Neither the photo of Central Park nor the one of West 76th Street was taken in the midst of a quarantine. The day was a cool, sunny, pleasant one in mid-October, when a late morning stroll on Columbus Avenue meant being swept along in a current of a moving throng. By just turning a corner, I was suddenly in a different world.
The world in which we now find ourselves is a tricky one. As I sit at home, doing research for my next book, organizing data, writing, editing, reading, I still think about those quiet spaces, and wish with all my heart that we may all soon safely travel to them.
The East Webburn River flows through the ancient, picturesque village of Widecombe-in-the-Moor, past the Rugglestone Inn, and through the vast land holdings of the fictional family of Joseph Buckleigh, the hero of the historical novel A Moon Garden, by Roxane Gilbert. When his tour of duty in the American War for Independence comes to an end, Joseph returns to his ancestral home in Widecombe-in-the-Moor, to heal and resume his life.
Joseph’s eyes sparkled as he smiled. “I will tell you something right now that is as sincere as anything you will hear today. I am going to strip off all of my clothes and plunge my body into that very cold stream over there on the other side of the hedge. There is nothing I would like better than for my wife to get some clean clothes from my brother, and a sheet in which I may wrap myself when I come out of the water. Now, if you can present these to me in five minutes, I would be most appreciative.” With that, Joseph pulled off his shirt, dropped it on the ground, then ran in the direction of the creek.
It was not Grace who stood on the bank when Joseph finished bathing. He laughed when he saw Russell Jayne, now a captain with the Royal Army, sitting on a moss-covered rock. Russell threw him the sheet. “Good Lord, Buckleigh. What I must endure for King and country.”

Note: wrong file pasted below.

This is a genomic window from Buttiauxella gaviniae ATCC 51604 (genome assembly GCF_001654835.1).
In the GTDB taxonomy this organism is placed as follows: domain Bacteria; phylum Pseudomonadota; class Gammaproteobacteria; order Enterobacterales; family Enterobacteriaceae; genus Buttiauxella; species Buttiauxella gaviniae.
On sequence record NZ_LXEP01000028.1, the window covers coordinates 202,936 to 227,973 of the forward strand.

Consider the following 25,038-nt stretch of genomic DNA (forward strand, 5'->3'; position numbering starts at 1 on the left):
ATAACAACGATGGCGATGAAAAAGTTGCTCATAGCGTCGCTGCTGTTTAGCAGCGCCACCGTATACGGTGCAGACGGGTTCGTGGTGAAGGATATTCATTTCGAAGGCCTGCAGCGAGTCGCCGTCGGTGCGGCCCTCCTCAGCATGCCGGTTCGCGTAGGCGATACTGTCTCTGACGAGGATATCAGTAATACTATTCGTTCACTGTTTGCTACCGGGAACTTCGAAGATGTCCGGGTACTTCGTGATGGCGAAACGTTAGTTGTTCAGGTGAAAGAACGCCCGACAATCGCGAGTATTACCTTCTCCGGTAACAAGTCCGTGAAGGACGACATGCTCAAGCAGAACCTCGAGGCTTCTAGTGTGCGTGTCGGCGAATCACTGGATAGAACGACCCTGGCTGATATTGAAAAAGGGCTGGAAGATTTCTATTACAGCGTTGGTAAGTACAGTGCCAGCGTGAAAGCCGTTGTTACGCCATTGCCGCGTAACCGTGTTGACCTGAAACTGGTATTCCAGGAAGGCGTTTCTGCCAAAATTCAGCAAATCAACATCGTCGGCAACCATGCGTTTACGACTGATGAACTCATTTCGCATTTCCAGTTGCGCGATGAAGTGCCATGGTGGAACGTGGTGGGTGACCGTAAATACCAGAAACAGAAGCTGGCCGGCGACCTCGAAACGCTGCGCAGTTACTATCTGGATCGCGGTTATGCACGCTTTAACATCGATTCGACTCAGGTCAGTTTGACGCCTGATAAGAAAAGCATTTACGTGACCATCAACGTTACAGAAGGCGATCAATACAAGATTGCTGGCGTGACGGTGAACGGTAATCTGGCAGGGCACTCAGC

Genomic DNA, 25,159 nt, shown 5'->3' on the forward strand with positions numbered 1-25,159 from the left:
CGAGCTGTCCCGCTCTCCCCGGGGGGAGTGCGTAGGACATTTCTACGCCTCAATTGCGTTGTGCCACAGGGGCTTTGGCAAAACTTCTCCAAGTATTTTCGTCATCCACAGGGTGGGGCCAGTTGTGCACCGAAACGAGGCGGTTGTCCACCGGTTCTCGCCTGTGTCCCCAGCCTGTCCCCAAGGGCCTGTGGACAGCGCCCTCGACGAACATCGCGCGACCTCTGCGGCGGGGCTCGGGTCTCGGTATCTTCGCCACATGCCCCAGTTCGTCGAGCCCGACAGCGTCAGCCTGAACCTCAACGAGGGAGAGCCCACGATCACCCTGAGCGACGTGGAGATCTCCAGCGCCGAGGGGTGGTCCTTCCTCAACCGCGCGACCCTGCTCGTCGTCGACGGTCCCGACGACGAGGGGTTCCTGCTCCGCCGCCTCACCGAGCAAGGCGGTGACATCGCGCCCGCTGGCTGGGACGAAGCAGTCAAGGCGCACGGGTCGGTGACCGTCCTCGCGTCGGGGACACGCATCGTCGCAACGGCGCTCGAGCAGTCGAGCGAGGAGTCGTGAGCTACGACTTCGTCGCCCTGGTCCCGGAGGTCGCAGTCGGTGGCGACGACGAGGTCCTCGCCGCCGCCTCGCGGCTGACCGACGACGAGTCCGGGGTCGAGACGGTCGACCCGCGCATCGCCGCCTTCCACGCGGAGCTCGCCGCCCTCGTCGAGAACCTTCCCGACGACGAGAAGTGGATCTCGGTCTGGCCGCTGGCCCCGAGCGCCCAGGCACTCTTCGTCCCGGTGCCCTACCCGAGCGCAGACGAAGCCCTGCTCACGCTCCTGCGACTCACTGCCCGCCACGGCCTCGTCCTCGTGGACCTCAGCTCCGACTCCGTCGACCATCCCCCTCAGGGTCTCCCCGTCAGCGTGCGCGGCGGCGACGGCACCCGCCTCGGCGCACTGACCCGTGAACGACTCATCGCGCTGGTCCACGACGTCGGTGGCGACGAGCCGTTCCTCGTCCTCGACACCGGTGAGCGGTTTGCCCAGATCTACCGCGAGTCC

Widecombe-in-the-Moor in Devon, England, is a village of fewer than 200 households in the middle of Dartmoor, which has been protected by National Park status since 1951. Many of the hedgerows and stone walls that divide the landscape date back hundreds of years. The walls have become natural rock gardens, covered with stonecrop, navelwort, maiden-hair ferns, and lichens.
“The edge of the gentle downward slope was anchored at its base by a giant yew tree. From there the lane gradually rose again for about 30 yards. Another low, decaying stone wall adjoined a weathered wooden fence, blocking the entrance to the courtyard of a two-story stone cottage set back against rolling green hills. A decrepit stone barn stood to the east, and an overgrown garden was to the west. Aaron dismounted his horse and opened the wide, slatted gate. Its large rusted hinges were generously greased. Despite a high-pitched scraping sound, it swung open with ease.”
It is July 4, 1778. The British Army’s 33rd Regiment of Foot has returned to the New York colony, after sustaining heavy losses in the horrific Battle of Monmouth.
“It was a warm day with a mild breeze in Manhattan. Joseph sat under a tree in the meadow at the end of Broadway, cleaning his musket. As Colonel Eades had foreseen, now that Joseph was back in New York, he was finding time to rest. He reflected on the tough battles he had been through with his regiment. When they left England and arrived in the colonies in 1776, they numbered nearly 500. In two years, the 33rd had lost close to a quarter of its men.
“… Joseph closed his eyes and envisioned the raven-haired beauty with the pale complexion, clear green eyes, and bright smile. The two of them were together, laughing, walking across the ancient rough-granite footbridge over the rushing River Dart, then running up a hill to stroll hand-in-hand on the vast, misty moor.”
The construction of Rougemont Castle was begun in 1068, sometime after William the Conqueror laid siege to the city of Exeter in Devon, England. The walls that remain today are surrounded on three sides by public gardens. In the year 1785, the broad walk through those gardens would have been lined with towering elm trees. On my visit to Rougemont Garden a couple of years ago, the elm trees were gone, but it was still easy to envision the interrupted romantic encounter that occurs at this place in my debut novel, A Moon Garden.